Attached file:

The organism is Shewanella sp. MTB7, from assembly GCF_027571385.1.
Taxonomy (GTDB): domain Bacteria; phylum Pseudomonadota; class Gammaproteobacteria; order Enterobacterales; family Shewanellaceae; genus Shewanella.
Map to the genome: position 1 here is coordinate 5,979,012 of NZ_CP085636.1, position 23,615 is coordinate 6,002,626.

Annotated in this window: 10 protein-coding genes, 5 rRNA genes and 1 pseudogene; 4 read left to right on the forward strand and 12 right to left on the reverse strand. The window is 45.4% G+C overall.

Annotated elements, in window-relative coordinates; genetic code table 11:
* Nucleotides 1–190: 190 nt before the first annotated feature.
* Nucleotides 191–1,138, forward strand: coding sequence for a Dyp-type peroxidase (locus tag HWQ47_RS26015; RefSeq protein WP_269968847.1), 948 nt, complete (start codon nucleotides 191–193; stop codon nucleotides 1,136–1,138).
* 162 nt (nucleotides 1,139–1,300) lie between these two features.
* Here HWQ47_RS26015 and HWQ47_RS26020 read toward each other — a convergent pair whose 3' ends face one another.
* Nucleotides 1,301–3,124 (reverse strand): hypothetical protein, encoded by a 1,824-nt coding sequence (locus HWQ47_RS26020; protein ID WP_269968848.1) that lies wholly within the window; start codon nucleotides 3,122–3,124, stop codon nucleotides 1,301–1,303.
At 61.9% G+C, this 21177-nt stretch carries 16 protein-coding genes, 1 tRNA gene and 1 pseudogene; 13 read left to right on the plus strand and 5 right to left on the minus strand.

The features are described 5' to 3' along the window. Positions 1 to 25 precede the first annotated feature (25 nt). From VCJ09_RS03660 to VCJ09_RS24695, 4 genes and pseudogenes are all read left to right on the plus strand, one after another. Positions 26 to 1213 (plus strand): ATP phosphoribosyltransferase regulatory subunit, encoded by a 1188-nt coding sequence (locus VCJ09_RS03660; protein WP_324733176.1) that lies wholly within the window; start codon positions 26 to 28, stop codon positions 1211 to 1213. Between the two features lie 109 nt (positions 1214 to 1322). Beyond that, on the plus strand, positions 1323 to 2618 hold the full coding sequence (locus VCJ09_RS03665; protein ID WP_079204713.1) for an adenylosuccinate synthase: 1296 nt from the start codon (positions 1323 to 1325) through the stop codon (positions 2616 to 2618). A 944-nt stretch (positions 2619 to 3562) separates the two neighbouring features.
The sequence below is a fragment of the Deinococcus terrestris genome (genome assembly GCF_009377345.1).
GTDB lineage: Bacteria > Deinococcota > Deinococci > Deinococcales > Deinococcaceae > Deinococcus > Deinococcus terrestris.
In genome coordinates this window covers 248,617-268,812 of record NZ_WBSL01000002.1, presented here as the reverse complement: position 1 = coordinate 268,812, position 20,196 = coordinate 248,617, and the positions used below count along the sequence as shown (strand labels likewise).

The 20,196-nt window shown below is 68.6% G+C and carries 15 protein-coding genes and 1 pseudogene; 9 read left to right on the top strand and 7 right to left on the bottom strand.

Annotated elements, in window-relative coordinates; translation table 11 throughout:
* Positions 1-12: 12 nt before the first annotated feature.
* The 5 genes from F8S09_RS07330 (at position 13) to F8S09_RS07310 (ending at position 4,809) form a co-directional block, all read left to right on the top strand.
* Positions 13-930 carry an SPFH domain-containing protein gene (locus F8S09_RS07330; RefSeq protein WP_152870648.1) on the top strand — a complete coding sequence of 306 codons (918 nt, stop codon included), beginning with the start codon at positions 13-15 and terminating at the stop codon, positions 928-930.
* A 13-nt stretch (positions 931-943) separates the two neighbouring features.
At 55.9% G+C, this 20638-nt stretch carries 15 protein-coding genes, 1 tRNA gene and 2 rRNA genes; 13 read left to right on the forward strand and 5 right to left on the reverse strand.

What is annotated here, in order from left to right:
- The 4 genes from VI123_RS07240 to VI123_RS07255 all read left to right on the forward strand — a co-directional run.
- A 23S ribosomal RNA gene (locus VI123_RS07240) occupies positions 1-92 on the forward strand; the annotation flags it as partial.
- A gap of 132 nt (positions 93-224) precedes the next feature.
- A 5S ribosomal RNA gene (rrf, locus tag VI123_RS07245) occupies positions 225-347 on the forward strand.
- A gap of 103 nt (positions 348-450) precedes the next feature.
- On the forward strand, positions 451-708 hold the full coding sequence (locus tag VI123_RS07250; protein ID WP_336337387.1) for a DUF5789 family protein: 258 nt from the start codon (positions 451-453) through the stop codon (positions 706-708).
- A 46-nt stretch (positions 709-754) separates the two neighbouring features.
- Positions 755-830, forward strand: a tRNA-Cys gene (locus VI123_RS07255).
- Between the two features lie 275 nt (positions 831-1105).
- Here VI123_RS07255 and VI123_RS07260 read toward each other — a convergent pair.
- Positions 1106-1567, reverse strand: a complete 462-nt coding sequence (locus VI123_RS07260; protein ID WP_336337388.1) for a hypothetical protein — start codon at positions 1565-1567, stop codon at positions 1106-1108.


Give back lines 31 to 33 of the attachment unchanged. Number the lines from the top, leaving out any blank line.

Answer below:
- Positions 755-830, forward strand: a tRNA-Cys gene (locus VI123_RS07255).
- Between the two features lie 275 nt (positions 831-1105).
- Here VI123_RS07255 and VI123_RS07260 read toward each other — a convergent pair.